I have a sincere question for Bickendan. The Mormons claim to be one of the lost tribes of Israel (specifically, “Lamanites”, “the principal ancestors of the American Indians"). We now have DNA techniques to prove or disprove this claim. There was a group in Africa that claimed to be descendants of the Levites, and the claim was verified with great certainty:

http://partners.nyti...wish-genes.html

Very interesting. We believe that the ten tribes were scattered throughout the earth; seems to me part of the Levite tribe was found. We also believe that they'll eventually all be reunited.

There are other examples I could provide. Shouldn’t it cause you some pause that your church will not allow itself to be subjected to such genetic testing? It could prove once and for all if this claim in the Book of Mormon is correct.

Fred

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I don't imagine that the church has much to say about genetic testing, either way. Personally, I'd imagine that it'd have to be up to the various governments of Mesoamerica. The church, or rather archaeologists in the church, are interested in the Mayan ruins, however. The Mayan culture, from their understanding, seems to match well with the cultures of the Book of Mormon, namely the Nephites and Lamanites.

Bickendan

#5 chance

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Posted 12 July 2005 - 02:30 PM

(comes out of lurking) can someone clarify for me:

If the Mormons claim to be one of the lost tribes (First Mormons are of European decent), then how can they also claim to be related to American Indians (Asiatic). I feel I have missed some important point.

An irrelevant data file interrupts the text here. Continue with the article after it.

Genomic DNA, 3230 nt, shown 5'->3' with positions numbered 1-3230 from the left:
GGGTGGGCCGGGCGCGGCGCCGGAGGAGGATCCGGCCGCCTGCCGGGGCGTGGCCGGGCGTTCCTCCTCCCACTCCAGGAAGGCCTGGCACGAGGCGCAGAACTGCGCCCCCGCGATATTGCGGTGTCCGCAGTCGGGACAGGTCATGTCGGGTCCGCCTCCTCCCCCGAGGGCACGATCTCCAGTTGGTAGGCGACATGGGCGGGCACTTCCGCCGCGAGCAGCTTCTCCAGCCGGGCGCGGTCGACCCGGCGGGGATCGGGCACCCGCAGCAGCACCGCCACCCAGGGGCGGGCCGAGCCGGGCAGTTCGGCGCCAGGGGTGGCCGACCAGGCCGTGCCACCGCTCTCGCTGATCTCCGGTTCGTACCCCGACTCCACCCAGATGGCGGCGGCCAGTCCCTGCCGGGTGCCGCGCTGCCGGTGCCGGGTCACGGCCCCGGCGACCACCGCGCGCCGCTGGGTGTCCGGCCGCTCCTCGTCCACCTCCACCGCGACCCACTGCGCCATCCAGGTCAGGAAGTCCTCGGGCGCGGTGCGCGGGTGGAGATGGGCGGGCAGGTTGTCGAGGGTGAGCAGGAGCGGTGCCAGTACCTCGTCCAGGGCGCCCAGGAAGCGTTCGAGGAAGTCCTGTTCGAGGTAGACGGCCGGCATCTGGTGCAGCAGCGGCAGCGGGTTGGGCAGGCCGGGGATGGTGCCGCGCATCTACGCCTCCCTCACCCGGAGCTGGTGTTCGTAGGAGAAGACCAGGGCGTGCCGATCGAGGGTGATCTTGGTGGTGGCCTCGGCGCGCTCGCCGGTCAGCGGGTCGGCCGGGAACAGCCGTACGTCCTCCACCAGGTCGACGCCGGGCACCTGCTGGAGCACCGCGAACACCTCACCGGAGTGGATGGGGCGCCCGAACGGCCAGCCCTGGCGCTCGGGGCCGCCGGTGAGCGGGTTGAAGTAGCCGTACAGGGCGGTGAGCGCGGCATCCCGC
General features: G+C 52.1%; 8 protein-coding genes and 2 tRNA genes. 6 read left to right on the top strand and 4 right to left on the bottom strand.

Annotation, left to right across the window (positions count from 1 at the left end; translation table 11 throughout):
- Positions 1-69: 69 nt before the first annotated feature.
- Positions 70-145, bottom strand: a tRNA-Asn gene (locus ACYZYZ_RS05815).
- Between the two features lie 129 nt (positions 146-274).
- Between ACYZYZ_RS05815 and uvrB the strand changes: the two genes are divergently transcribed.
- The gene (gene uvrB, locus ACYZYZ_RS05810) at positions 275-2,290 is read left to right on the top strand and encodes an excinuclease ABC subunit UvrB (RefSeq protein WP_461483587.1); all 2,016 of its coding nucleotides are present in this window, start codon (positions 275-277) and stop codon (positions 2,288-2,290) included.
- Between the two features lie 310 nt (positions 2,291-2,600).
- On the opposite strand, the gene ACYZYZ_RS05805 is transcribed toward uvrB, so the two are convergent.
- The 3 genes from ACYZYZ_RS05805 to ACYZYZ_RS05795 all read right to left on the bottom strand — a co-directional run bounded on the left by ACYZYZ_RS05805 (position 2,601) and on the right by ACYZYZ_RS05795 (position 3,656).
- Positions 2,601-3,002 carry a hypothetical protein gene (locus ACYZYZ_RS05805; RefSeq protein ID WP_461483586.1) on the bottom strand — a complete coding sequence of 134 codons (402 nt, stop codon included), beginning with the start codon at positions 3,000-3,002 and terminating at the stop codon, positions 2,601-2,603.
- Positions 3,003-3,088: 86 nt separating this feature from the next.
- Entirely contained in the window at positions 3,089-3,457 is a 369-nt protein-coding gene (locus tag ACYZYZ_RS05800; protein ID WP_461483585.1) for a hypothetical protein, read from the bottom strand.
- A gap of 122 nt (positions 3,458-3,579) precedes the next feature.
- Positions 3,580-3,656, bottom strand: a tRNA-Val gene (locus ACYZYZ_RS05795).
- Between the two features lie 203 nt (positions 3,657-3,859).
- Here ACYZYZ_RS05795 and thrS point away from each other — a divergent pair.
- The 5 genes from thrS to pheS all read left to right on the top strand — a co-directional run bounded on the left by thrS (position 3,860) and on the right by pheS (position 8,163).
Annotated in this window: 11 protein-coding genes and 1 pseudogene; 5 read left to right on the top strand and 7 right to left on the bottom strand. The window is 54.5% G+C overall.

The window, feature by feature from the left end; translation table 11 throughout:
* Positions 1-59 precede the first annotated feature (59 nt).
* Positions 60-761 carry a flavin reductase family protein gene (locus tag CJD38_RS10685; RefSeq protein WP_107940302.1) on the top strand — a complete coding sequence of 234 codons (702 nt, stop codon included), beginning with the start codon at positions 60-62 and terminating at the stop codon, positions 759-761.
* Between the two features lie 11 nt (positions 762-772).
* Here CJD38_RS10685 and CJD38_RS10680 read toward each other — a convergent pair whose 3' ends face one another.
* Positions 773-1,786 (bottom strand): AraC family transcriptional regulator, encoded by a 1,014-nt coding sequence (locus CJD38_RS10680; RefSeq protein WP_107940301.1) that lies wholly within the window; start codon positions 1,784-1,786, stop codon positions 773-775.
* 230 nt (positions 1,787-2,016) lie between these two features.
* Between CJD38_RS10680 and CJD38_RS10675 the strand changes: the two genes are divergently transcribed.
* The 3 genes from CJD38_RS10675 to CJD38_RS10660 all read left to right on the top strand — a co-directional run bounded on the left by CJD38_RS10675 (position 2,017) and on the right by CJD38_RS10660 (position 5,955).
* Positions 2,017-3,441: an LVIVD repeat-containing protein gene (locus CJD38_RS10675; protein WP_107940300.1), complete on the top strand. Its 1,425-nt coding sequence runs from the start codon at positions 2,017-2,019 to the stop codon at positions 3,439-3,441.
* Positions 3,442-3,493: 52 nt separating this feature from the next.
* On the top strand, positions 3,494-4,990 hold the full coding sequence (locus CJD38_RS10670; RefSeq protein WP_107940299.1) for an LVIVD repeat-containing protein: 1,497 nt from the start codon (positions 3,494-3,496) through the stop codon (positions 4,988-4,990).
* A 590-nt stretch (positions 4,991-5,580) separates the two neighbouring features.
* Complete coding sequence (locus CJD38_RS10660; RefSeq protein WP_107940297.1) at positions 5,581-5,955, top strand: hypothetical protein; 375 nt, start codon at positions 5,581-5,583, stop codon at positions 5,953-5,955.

#6 Bickendan

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Posted 12 July 2005 - 03:55 PM

(comes out of lurking) can someone clarify for me:

If the Mormons claim to be one of the lost tribes (First Mormons are of European decent), then how can they also claim to be related to American Indians (Asiatic).  I feel I have missed some important point.

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The going theory in Mormon view is that the Mayans aren't East Asiatic decended. They (Nephites and Lamanites) came over from the Holy Land roughly 600 BC and the Jaredites some 2000 years before that.
Whereas the Asiatic Nomads that crossed the Bering Strait populated North America.
So in a sense, you have several native groups in America from different places.
As far as Mormons being one of the lost tribes, consider it being adopted into one of the tribes. The tribes most represented by the church membership is Ephraim and Mennasah. Once adopted into the tribe, the lineage continues.

#7 Fred Williams

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Posted 13 July 2005 - 03:58 PM

The church, or rather archaeologists in the church, are interested in the Mayan ruins, however. The Mayan culture, from their understanding, seems to match well with the cultures of the Book of Mormon, namely the Nephites and Lamanites..


We should consider the history behind why they are doing this. They are essentially "reinventing" the history in the Book of Mormon, because apparently unbeknownst to many Mormons, scholars within the Mormon church have caved to the overwhelming lack of any evidence that the American Indians were direct descendants of the Israelites. That is why some of the LDS scholars are trying to shrink the geography to the Mayan region.

But there are major problems with the alleged Mayan connection, since there is also no evidence that the Mayans were descendants of Israel, all evidence points to an Asian decent. . The problem is exacerbated by the fact that Mormon prophets from Joseph Smith on unequivocally taught that American Indians were direct descendants of the Israelites - so to re-write this is to essentially deny the writings of these prophets. For example, in 1831 Smith wrote: